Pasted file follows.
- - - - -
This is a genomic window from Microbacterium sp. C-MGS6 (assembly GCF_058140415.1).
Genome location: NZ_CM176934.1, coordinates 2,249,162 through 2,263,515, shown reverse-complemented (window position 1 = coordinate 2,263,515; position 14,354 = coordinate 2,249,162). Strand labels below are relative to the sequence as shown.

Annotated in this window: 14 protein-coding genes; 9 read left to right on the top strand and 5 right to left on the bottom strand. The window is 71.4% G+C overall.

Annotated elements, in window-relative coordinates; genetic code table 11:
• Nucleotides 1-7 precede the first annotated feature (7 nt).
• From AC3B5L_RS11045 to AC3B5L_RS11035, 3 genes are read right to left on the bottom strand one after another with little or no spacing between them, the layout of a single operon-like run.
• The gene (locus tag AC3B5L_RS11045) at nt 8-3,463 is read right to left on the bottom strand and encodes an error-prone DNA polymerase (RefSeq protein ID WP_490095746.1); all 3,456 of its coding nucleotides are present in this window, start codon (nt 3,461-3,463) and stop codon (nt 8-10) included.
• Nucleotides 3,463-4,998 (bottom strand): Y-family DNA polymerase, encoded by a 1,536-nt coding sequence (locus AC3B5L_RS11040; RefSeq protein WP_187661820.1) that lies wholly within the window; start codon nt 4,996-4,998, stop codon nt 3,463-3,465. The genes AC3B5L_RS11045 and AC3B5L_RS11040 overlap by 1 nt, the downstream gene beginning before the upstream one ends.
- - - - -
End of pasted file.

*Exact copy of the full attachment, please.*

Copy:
This is a genomic window from Microbacterium sp. C-MGS6 (assembly GCF_058140415.1).
Genome location: NZ_CM176934.1, coordinates 2,249,162 through 2,263,515, shown reverse-complemented (window position 1 = coordinate 2,263,515; position 14,354 = coordinate 2,249,162). Strand labels below are relative to the sequence as shown.

Annotated in this window: 14 protein-coding genes; 9 read left to right on the top strand and 5 right to left on the bottom strand. The window is 71.4% G+C overall.

Annotated elements, in window-relative coordinates; genetic code table 11:
• Nucleotides 1-7 precede the first annotated feature (7 nt).
• From AC3B5L_RS11045 to AC3B5L_RS11035, 3 genes are read right to left on the bottom strand one after another with little or no spacing between them, the layout of a single operon-like run.
• The gene (locus tag AC3B5L_RS11045) at nt 8-3,463 is read right to left on the bottom strand and encodes an error-prone DNA polymerase (RefSeq protein ID WP_490095746.1); all 3,456 of its coding nucleotides are present in this window, start codon (nt 3,461-3,463) and stop codon (nt 8-10) included.
• Nucleotides 3,463-4,998 (bottom strand): Y-family DNA polymerase, encoded by a 1,536-nt coding sequence (locus AC3B5L_RS11040; RefSeq protein WP_187661820.1) that lies wholly within the window; start codon nt 4,996-4,998, stop codon nt 3,463-3,465. The genes AC3B5L_RS11045 and AC3B5L_RS11040 overlap by 1 nt, the downstream gene beginning before the upstream one ends.